Reducing Parenting Stress in Families With Irritable Infants


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Abstract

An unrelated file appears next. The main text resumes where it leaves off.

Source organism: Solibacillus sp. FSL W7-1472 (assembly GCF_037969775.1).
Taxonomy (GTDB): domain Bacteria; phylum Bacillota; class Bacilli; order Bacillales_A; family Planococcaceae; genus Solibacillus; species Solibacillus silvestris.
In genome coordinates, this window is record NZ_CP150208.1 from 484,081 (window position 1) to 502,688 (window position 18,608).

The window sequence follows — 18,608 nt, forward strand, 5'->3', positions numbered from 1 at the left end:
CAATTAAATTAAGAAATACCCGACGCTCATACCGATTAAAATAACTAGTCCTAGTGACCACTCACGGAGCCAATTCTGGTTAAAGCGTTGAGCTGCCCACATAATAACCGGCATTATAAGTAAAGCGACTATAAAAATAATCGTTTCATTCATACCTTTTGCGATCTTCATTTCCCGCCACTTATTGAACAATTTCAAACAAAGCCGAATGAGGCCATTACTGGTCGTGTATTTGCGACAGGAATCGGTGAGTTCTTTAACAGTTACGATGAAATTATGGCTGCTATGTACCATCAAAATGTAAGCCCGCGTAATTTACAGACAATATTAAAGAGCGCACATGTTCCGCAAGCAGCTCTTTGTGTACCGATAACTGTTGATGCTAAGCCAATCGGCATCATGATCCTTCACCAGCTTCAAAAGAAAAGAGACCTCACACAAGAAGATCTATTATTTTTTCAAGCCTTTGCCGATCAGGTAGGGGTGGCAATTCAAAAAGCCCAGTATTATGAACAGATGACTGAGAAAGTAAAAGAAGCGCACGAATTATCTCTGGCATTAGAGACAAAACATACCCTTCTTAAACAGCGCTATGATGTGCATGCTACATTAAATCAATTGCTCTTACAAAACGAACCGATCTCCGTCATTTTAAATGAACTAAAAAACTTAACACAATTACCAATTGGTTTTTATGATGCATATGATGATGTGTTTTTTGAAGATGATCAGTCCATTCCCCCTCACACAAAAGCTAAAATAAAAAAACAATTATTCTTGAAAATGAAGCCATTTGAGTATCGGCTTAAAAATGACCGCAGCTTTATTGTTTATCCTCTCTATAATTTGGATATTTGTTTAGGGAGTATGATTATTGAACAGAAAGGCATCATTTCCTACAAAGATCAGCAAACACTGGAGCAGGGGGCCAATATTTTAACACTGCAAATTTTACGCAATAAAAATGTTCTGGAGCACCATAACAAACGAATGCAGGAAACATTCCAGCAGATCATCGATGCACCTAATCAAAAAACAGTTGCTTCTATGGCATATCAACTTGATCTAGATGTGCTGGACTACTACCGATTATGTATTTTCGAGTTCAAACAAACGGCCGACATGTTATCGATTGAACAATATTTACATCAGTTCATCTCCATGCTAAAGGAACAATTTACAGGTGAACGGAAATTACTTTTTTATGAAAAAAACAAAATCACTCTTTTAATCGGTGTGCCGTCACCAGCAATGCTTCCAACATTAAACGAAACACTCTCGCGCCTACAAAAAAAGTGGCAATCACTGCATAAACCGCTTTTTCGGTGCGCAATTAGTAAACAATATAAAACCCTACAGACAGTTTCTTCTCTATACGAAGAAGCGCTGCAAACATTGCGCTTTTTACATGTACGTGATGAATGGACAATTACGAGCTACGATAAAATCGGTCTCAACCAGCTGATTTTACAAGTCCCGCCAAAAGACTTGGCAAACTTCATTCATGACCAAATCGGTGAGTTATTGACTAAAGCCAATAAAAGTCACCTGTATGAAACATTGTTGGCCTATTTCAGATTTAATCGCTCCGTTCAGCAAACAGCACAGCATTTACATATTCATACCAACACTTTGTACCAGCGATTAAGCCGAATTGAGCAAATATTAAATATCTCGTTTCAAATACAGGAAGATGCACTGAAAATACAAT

Background:Caring for an infant with unexplained, persistent crying is one of the most stressful events for new parents. Infant irritability, also referred to as infantile colic, occurs in 10-25% of all infants and is the most common parental concern reported in the first year of life.Objective:The aim of this study was to evaluate the effectiveness of a home-based nursing intervention in reducing parenting stress in three groups of families with irritable infants, using data from a larger evaluation study.Methods:A two-site, randomized clinical trial was conducted with 121 infants and their parents. Infants were randomized to a treatment or a control group. A third group of infants (n = 43) was added as a posttest-only comparison. The level of parenting stress was measured by the Parenting Stress Index (PSI) at baseline, after the 4-week intervention, and at the 8-week follow-up visit.Results:A repeated measures analysis of variance (ANOVA) was used to compare the two groups across the three time points (baseline, immediately after the 4-week intervention, and at the 8-week follow-up visit). The results revealed a reduction in total parenting stress over time for both the treatment and control groups. Mothers in the treatment group reported reduced parenting stress on the parent-child dysfunctional interaction subscale (p = .04). Total parenting stress scores were found to be significantly higher for mothers in the posttest-only group (p = .009).Conclusion:Initial parenting stress levels were high in all participants. Parent feedback at the exit interview indicated that the nurse visits for data collection were also viewed as helpful in reducing the stress level associated with parenting these irritable infants. This home-based program was perceived as helpful in improving the interactions between parents and their irritable infants.

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